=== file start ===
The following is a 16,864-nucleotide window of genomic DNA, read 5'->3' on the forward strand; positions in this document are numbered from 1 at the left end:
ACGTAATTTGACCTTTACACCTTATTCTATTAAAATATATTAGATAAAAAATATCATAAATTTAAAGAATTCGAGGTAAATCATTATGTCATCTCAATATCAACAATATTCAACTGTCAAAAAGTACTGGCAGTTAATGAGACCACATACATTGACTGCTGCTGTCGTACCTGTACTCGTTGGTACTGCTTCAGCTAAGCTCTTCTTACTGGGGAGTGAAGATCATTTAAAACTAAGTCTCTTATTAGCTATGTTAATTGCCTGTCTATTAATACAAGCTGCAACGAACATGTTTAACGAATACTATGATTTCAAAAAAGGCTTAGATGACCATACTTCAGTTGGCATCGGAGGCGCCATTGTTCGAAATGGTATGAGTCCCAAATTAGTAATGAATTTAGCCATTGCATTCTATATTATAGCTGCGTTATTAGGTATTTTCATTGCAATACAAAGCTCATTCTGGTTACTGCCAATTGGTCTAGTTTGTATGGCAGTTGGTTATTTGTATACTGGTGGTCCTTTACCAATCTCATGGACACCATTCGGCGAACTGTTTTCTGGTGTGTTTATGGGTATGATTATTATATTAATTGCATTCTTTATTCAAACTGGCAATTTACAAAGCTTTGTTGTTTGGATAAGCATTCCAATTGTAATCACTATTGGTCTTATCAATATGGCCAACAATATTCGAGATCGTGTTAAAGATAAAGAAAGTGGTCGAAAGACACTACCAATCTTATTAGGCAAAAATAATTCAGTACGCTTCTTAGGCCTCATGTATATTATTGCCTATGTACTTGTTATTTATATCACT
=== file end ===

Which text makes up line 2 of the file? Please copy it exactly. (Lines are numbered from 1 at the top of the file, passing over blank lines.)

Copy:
ACGTAATTTGACCTTTACACCTTATTCTATTAAAATATATTAGATAAAAAATATCATAAATTTAAAGAATTCGAGGTAAATCATTATGTCATCTCAATATCAACAATATTCAACTGTCAAAAAGTACTGGCAGTTAATGAGACCACATACATTGACTGCTGCTGTCGTACCTGTACTCGTTGGTACTGCTTCAGCTAAGCTCTTCTTACTGGGGAGTGAAGATCATTTAAAACTAAGTCTCTTATTAGCTATGTTAATTGCCTGTCTATTAATACAAGCTGCAACGAACATGTTTAACGAATACTATGATTTCAAAAAAGGCTTAGATGACCATACTTCAGTTGGCATCGGAGGCGCCATTGTTCGAAATGGTATGAGTCCCAAATTAGTAATGAATTTAGCCATTGCATTCTATATTATAGCTGCGTTATTAGGTATTTTCATTGCAATACAAAGCTCATTCTGGTTACTGCCAATTGGTCTAGTTTGTATGGCAGTTGGTTATTTGTATACTGGTGGTCCTTTACCAATCTCATGGACACCATTCGGCGAACTGTTTTCTGGTGTGTTTATGGGTATGATTATTATATTAATTGCATTCTTTATTCAAACTGGCAATTTACAAAGCTTTGTTGTTTGGATAAGCATTCCAATTGTAATCACTATTGGTCTTATCAATATGGCCAACAATATTCGAGATCGTGTTAAAGATAAAGAAAGTGGTCGAAAGACACTACCAATCTTATTAGGCAAAAATAATTCAGTACGCTTCTTAGGCCTCATGTATATTATTGCCTATGTACTTGTTATTTATATCACT